Here are 10 simple things you can to do to make sure your business stays compliant:Know what’s new. The ‘Mondayisation Bill’ states that from now on, when Waitangi Day (6 February) or ANZAC Day (25 April) fall on a weekend, the public holiday must be treated as falling on the following Monday for employees who would not otherwise work on that Saturday or Sunday.Know what stays the same. For employees who would normally otherwise work on that Saturday or Sunday, the public holiday must still be treated as falling on that day. If you close for the holiday, you must pay these weekend workers their regular holiday pay. If your business remains open for the holiday, employees are entitled to at least time and a half pay and a whole day’s alternative holiday (day in lieu) at a later date.Get your ducks in a row.

More detail now needed on your company annual returns

New Zealand companies will need to provide additional information to the Companies Office as a result of changes introduced by the Companies Amendment Act 2014.

The changes have been brought in to prevent the misuse of the Companies Register, and to give the Registrar of Companies extra powers. They are designed to improve the quality and integrity of the information held by the Registrar about New Zealand companies, and to assist the Registrar in holding those who misuse the register to account. While some changes are already in place, others are being phased in throughout the year to give everyone enough time to prepare and meet their compliance obligations.

The main changesNew Zealand incorporated companies need to have a director who either lives in New Zealand or Australia, and if they live in Australia, that individual must be a director of a company incorporated in Australia.Directors must provide their date and place of birth to the Registrar - this information won’t be public…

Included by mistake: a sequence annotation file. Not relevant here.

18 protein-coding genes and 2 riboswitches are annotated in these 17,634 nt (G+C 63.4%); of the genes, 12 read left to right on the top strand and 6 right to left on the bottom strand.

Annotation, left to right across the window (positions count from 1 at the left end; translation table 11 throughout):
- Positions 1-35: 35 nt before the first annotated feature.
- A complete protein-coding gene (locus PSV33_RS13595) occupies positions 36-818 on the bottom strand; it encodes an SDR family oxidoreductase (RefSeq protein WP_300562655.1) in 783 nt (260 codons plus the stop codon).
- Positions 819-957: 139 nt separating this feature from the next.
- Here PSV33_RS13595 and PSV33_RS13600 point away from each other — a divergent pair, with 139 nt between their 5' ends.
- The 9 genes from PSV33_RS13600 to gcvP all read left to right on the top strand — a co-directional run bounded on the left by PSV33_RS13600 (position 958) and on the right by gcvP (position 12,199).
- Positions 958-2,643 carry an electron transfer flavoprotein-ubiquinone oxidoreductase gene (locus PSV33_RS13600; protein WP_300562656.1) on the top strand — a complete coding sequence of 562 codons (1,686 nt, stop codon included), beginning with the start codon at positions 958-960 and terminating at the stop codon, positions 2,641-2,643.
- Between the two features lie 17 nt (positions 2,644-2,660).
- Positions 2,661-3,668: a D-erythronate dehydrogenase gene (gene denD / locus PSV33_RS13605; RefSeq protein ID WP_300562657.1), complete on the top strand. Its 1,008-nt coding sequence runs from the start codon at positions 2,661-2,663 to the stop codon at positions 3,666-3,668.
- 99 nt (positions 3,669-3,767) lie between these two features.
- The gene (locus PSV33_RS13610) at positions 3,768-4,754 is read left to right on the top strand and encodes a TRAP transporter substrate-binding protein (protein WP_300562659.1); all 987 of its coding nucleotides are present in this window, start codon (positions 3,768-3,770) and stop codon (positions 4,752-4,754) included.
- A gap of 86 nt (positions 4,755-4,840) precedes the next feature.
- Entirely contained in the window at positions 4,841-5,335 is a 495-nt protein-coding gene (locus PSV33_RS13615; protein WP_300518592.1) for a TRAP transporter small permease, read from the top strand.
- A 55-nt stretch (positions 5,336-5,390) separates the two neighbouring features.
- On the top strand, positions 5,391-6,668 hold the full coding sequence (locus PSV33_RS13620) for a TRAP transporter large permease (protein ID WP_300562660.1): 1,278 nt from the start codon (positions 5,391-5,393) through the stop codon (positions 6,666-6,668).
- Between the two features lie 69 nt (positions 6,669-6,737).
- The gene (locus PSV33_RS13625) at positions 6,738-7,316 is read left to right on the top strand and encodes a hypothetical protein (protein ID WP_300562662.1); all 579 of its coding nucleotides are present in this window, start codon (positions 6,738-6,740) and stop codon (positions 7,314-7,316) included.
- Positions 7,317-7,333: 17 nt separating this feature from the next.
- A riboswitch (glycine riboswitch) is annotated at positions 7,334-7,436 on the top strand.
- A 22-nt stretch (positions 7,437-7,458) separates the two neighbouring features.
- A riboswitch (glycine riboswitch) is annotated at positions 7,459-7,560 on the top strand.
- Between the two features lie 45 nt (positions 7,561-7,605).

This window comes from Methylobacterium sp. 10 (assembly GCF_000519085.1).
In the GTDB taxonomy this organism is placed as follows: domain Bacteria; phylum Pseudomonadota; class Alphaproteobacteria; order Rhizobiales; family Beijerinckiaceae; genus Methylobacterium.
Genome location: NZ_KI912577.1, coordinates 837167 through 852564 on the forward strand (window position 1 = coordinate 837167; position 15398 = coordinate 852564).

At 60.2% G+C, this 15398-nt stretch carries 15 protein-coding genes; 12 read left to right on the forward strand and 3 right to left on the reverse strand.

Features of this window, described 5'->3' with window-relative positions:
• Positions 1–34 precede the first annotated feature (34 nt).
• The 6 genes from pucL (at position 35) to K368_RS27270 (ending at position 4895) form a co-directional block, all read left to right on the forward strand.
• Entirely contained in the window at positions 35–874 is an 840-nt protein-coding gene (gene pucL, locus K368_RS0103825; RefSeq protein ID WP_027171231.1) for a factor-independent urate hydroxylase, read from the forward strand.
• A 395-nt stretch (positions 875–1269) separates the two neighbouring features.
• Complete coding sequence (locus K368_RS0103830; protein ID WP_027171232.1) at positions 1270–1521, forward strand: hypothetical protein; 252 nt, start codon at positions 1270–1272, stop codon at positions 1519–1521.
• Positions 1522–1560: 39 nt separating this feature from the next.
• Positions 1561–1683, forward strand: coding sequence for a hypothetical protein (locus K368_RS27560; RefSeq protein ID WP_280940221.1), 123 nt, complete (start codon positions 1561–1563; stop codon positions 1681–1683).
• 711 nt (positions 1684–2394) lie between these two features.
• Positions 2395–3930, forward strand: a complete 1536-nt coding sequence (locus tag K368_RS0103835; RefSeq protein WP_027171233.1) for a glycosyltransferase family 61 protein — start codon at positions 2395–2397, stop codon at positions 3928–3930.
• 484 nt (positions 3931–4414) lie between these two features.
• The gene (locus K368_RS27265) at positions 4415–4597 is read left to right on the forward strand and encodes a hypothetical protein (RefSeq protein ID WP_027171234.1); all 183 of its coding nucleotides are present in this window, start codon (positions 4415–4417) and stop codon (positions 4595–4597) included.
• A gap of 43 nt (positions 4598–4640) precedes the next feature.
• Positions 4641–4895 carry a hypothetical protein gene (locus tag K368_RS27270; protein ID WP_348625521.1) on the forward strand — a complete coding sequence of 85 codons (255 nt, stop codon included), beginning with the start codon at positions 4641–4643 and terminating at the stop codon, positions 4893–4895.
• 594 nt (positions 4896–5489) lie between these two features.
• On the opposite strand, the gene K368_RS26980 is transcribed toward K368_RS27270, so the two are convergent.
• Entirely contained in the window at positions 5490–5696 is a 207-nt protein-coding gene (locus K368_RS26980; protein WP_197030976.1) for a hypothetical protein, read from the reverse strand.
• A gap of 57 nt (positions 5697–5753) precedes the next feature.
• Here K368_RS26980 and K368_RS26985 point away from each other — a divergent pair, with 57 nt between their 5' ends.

NZ Minimum wage rise on April 1

Workplace Relations and Safety Minister recently announced that from April 1 2015:
the adult minimum wage will increase from $14.25 to $14.75 an hourthe starting-out and training hourly minimum wages will increase from $11.40 to $11.80 an hour. This is a good time to review your staff wages, budgets and payroll compliance.

5 key questions to ask yourself:
Have you updated your payroll systems and calculations to reflect the higher wage? You’ll need to start using the new minimum wages in calculations from 1 April, even if that is in the middle of a pay cycle.
Do you have employees on the starting-out wage who need to be moved to the adult minimum wage? If your young employees have been with you for six months or longer, or are involved in the training or supervision of other staff, you must pay them at least the adult minimum wage.
Are your employees who are receiving the training minimum wage still in training? If they are no longer in training, and have taken on a full work-load, you mus…

Why my small business switched to Xero

The post Why my small business switched to Xero appeared first on Xero Blog.
From guest author David Koch a small business and finance expert, and co-host of Australian TV show Sunrise.

I'm not a huge fan of the Super Bowl, but I love seeing the ads. They're always the highlight of the whole event for a lot of people. This year there was a great ad by BMW that showed a clip of two TODAY show hosts from 1994 who were reading an email address out loud. It was obviously the first time they'd done so. They didn't know how to pronounce an '@'. This led to the perplexed duo questioning "what is internet anyway?"

Today's rapid outpouring of technology and innovation often leaves business owners wondering "what is this?" and "do I really need it?" In a lot of cases, perhaps not. Small businesses have enough on their plate without trying to educate themselves on every single new 'life-changing' product or service. But when it come…